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EP1.03 - Biology (ID 193)
- Event: WCLC 2019
- Type: E-Poster Viewing in the Exhibit Hall
- Track: Biology
- Presentations: 1
- Now Available
- Coordinates: 9/08/2019, 08:00 - 18:00, Exhibit Hall
EP1.03-25 - Impact of Preoperative Complete Blood Cell Count-Derived Inflammation Biomarkers in Early-Staged Non-Small Cell Lung Cancer Patients (Now Available) (ID 705)
08:00 - 18:00 | Author(s): Yuka Kozuma
Although stage IA non–small-cell lung cancer (NSCLC) has an optimistic survival rate, up to 10% of these patients relapse after surgery and die. Inflammation plays a critical role in the development and progression of various cancers by promoting cancer cell proliferation and survival, angiogenesis and tumor metastases. Inflammatory cells in the tumor microenvironment significantly affect tumor development, and markers of systemic inflammation may indicate tumor status. In recent years, complete blood cell count (CBC)-derived inflammation biomarkers such as systemic immune-inflammation index (SII), neutrophils lymphocyte ratio (NLR), platelet lymphocyte ratio (PLR) and monocyte lymphocyte ratio (MLR), are used as prognostic factors in various malignancies. These markers are based on two or three parameters selected among neutrophils, lymphocytes, platelets and monocytes. SII has been investigated as a prognostic factor in several malignancies. NLR, PLR and MLR have been used as markers as systemic inflammation and are associated with poor outcomes in sloid tumors. Concerning non-small cell lung cancer, these parameters have been also reported as poor indicators, but few have specifically studied stage IA disease. We retrospectively analyzed clinicopathological features of patients with stage IA NSCLC to identify recurrence predictors and to investigate effects of preoperative CBC-derived inflammation biomarkers.Method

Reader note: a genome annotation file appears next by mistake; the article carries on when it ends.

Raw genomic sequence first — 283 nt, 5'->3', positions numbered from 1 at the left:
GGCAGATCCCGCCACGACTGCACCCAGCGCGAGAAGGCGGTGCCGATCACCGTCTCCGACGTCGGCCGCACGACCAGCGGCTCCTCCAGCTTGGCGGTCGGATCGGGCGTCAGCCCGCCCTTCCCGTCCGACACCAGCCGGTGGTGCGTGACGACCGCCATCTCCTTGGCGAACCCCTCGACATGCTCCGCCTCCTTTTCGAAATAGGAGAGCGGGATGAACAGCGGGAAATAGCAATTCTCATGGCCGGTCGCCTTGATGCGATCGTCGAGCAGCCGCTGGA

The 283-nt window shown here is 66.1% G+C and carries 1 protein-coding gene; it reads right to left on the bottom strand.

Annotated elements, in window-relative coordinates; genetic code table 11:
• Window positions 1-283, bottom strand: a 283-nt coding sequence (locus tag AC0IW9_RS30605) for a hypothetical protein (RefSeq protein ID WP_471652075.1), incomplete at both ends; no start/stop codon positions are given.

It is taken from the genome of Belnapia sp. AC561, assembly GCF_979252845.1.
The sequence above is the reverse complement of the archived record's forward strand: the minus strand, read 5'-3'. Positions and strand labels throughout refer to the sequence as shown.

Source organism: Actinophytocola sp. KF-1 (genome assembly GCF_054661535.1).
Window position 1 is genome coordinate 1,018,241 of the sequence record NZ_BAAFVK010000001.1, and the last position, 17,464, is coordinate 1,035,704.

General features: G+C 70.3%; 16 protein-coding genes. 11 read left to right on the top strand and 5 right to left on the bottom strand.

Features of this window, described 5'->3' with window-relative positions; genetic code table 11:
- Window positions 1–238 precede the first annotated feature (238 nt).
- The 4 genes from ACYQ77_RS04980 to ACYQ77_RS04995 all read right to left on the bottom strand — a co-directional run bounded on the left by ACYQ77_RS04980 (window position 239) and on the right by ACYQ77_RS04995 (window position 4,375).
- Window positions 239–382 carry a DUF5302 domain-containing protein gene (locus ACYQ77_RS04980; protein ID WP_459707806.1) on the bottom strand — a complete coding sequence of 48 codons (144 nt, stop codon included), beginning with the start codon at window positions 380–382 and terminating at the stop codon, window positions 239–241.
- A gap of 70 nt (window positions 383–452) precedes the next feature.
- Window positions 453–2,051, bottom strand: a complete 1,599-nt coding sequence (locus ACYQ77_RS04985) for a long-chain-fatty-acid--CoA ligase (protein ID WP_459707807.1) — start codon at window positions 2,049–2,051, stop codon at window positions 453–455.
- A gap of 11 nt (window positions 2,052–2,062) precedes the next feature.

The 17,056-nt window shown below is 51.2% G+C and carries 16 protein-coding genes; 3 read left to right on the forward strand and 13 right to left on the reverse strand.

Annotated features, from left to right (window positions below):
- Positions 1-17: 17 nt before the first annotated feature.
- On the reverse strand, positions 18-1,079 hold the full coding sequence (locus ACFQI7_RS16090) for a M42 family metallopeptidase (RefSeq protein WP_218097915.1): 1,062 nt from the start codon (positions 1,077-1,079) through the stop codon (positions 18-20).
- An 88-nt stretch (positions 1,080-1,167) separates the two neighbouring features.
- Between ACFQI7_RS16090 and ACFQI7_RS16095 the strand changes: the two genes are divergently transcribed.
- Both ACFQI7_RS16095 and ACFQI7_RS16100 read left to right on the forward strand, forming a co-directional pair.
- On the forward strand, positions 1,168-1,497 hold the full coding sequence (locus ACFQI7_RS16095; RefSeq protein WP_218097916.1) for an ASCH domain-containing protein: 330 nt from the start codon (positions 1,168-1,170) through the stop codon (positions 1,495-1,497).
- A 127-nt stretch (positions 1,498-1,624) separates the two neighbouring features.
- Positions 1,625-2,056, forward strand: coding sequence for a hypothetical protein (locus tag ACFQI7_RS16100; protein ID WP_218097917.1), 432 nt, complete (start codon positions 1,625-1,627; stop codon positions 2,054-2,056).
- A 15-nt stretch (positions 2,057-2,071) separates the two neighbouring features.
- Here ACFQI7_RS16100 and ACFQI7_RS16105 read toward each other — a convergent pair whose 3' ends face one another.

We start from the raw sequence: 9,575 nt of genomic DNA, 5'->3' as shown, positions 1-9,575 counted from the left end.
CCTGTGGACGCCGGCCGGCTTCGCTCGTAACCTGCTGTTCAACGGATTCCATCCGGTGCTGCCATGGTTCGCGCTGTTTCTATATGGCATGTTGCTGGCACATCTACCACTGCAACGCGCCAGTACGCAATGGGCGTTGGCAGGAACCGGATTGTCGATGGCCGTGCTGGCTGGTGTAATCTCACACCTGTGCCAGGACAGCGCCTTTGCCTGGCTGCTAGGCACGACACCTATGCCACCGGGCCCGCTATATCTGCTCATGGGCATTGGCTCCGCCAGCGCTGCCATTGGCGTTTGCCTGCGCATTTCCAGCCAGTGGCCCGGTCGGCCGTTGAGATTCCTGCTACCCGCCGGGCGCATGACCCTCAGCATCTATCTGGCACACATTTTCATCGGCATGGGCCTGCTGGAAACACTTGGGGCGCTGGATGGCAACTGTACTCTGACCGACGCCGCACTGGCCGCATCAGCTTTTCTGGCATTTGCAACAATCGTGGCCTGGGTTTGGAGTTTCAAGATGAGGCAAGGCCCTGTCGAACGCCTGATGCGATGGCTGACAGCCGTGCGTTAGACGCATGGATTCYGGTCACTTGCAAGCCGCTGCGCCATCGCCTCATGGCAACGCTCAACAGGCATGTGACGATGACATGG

We selected 311 consecutive patients with stage IA NSCLC treated from April 2006 to December 2012 for this study, and tested their preoperative SII, NLR, PLR and MLR in uni- and multivariate Cox proportional analyses of recurrence free survival (RFS).Result
Preoperative high MLR level was significantly associated with sex, smoking status, postoperative recurrence (P<0.0001, =0.0307 and =0.0146) and preoperative high SII level was only correlated with postoperative recurrence (P= 0.0458), although both NLR and PLR were not found any related factors. Intratumoral vascular invasion (P= 0.0412), intratumoral lymphatic invasion (P= 0.0097) and preoperative MLR level (P= 0.0269) were identified as independent predictors of shorter RFS. Relative risk for preoperative high MLR level patients was 2.259 compared with patients with low MLR level (95% CI: 1.094–5.000). 5-year RFS rate in preoperative high MLR group was significantly lower than that in low MLR group (82.21% vs. 92.05%, p=0.0062).
Preoperative MLR level is a simple and novel predictor of recurrence in patients with stage IA NSCLC.